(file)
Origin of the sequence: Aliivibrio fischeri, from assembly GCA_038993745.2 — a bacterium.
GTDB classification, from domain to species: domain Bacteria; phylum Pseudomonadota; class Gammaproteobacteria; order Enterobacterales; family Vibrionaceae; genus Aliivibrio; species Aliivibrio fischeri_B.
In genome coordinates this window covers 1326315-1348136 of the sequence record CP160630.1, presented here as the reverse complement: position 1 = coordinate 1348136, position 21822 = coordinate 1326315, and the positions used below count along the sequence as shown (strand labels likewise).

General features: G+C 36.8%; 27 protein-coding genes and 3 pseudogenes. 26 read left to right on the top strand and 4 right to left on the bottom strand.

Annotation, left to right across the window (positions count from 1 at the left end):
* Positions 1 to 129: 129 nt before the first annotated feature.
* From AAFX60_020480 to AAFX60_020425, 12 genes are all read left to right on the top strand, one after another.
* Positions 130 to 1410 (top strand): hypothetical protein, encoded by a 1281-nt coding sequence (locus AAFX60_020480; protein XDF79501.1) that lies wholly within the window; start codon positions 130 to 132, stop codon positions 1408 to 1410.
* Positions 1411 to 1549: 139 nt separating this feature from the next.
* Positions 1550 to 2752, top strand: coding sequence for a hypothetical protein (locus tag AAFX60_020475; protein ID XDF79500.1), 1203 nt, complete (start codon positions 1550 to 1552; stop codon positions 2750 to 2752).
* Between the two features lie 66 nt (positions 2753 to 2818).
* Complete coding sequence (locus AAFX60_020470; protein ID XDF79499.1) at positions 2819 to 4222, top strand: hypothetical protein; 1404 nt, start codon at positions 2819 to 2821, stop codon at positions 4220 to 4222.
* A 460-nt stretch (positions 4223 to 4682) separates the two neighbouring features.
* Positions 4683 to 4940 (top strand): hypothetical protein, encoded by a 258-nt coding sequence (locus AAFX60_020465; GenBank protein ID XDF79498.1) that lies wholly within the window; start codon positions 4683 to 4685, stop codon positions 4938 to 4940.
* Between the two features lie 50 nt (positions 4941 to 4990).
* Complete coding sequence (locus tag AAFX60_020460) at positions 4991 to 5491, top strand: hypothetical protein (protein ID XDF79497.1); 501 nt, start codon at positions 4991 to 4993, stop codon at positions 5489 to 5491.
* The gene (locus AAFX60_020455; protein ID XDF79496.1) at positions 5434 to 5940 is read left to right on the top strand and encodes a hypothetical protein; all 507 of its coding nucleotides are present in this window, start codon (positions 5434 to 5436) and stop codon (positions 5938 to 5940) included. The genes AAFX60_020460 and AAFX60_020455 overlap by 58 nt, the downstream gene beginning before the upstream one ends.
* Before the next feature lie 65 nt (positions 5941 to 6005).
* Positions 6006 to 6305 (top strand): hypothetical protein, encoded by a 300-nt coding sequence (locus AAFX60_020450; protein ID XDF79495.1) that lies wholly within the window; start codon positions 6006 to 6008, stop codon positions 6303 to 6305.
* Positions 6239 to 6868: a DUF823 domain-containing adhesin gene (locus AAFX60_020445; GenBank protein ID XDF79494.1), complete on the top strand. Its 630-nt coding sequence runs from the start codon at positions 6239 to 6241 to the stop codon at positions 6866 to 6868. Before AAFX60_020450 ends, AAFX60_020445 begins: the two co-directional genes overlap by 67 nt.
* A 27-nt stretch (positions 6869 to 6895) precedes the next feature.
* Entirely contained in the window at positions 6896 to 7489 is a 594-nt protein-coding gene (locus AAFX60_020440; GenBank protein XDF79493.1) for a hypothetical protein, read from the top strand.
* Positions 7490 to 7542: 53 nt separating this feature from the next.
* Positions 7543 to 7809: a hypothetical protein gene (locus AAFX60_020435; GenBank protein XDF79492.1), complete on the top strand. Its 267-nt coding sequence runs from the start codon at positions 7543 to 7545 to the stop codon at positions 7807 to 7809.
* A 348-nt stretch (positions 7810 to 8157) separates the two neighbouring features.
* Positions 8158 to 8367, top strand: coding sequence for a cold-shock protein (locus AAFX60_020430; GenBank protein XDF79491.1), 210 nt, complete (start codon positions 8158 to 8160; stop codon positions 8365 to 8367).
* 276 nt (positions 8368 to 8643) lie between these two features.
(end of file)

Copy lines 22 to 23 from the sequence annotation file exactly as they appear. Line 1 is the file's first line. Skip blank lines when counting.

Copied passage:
* Entirely contained in the window at positions 6896 to 7489 is a 594-nt protein-coding gene (locus AAFX60_020440; GenBank protein XDF79493.1) for a hypothetical protein, read from the top strand.
* Positions 7490 to 7542: 53 nt separating this feature from the next.